There had been a huge amount of hype in the run up to the Chancellor’s Budget this week, with business owners being very keen to see those contentious business rates being reduced. But what are the salient points to focus on? Nigel Fletcher of our Rating team sheds some light…
Major Government announcements often promise much but, with the devil being in the detail, real benefits can be less than originally thought, and as with most Budgets, the real question is, who exactly benefits from the changes announced?
The crucial point for many revolves around the High Street: the Government has acknowledged the challenges town centres and high streets face from changing consumer behaviour and is taking action to help them to evolve. High street businesses are already benefitting from recent reforms and reductions to business rates announced since Budget 2016 – amounting to more than £12 billion over the next five years.
In his Budget, Hammond announced this was going one step further; in order to provide upfront support through the business rates system, the Government is cutting bills by one-third for retail properties with a Rateable Value below £51,000, a move which will benefit up to 90% of retail properties. This will be implemented for two years from April 2019, subject to state aid limits.
The Rating Surveyors Association has added that it understands that this relief will apply to retail property, as defined previously in the retail relief policy that was brought out a couple of years ago – a broad definition but with some exclusions. Billing Authorities will have some flexibility at the borderline. It will apply to all properties with an RV under £51,000 – ie there is not a single property occupation test such as with SBBR. However, the relief will be subject to State Aid limits.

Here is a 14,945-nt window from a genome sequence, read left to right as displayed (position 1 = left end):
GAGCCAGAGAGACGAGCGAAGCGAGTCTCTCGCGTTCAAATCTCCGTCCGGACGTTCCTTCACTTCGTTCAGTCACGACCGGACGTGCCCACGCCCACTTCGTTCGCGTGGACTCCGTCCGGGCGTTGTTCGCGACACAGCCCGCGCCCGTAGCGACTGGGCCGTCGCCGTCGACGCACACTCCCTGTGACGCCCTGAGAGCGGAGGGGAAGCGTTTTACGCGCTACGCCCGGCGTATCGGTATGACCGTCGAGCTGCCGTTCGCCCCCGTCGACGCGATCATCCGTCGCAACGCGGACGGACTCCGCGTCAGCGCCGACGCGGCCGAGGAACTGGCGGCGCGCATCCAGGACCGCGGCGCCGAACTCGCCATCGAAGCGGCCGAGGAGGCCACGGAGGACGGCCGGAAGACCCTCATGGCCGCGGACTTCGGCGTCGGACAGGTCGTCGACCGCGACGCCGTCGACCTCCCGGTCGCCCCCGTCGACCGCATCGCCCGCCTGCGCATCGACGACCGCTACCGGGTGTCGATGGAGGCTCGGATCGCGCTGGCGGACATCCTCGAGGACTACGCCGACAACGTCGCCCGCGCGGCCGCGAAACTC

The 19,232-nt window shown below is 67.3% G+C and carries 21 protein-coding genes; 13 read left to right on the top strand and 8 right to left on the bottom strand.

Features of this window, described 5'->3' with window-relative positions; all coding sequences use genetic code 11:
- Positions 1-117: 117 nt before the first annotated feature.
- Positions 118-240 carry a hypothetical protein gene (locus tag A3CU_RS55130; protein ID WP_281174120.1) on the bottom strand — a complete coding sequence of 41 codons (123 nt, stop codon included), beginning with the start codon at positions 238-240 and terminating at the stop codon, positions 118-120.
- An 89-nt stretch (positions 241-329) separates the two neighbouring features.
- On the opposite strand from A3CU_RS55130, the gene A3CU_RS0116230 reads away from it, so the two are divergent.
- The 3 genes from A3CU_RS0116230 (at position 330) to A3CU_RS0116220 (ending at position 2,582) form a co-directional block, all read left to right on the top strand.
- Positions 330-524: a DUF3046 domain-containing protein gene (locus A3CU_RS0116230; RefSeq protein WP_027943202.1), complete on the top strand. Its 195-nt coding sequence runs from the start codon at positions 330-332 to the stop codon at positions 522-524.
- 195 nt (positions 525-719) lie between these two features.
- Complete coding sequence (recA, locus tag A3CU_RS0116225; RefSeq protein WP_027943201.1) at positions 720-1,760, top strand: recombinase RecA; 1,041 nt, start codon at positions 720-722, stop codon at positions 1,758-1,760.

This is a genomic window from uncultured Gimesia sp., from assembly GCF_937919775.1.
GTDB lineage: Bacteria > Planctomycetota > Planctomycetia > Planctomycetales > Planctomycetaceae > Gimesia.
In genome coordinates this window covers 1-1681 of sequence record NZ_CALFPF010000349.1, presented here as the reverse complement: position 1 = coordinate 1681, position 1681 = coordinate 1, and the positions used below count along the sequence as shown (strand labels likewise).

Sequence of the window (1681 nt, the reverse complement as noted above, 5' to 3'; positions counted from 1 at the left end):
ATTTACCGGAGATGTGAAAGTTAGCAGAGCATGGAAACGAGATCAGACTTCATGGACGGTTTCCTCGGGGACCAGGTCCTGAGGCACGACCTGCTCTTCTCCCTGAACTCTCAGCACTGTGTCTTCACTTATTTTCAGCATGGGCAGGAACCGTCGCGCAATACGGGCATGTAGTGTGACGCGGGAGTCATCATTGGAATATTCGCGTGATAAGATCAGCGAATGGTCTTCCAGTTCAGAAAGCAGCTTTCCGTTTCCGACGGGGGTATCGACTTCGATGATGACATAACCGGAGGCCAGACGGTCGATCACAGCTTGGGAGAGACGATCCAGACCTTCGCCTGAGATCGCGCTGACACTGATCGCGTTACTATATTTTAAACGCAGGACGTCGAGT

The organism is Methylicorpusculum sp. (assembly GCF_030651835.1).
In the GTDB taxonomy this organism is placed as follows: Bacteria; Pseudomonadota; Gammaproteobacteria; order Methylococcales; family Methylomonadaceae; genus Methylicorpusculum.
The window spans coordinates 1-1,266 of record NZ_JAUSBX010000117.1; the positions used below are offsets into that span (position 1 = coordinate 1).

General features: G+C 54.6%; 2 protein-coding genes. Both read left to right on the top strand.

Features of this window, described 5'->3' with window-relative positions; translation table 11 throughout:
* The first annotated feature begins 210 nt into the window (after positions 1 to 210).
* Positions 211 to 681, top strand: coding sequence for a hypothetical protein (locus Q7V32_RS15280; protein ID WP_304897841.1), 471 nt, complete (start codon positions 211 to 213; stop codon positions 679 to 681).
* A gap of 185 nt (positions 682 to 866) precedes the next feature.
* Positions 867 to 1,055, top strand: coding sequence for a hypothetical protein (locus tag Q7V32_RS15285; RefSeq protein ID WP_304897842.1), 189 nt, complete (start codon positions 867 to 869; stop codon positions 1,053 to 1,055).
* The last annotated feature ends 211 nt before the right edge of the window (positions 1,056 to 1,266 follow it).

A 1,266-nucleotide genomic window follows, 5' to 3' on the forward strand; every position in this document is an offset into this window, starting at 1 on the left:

Longer term, there is a plan in place to support a sustainable transformation of high streets, including a £675 million Future High Streets Fund, planning reform, a High Streets Task Force to support local leadership, and funding to strengthen community assets, including the restoration of historic buildings on high streets. At a hyper-local level, West Midlands Mayor Andy Street had already announced plans to invest in the region’s high streets – starting with Bilston, St Thomas Quarter in Dudley, Bordesley Green in Birmingham, St Matthews Quarter in Walsall and West Bromwich.
The Government has also introduced 100% business rates public lavatories relief in order to help keep local amenities open – though the RSA has since advised that this applies to standalone WCs only – not those found in shopping centres.
Local authorities are to be fully compensated for the loss of income as a result of these newly introduced business rates measures, but what about those businesses who fall just outside the £51,000 RV threshold?
There will be a significant number of business with current Rateable Values just exceeding that magic number who will now be ‘appealing’ under the still-clunky ‘Check, Challenge, Appeal’ system seeking a reduction.
This new ‘appeal’ system is proving slow and cumbersome, and even those ratepayers who do achieve a successful outcome to CCA and manage to reduce their Rateable Value to below £51,000 may find to their frustration that they still have to wait many months before they benefit from the Chancellor’s changes.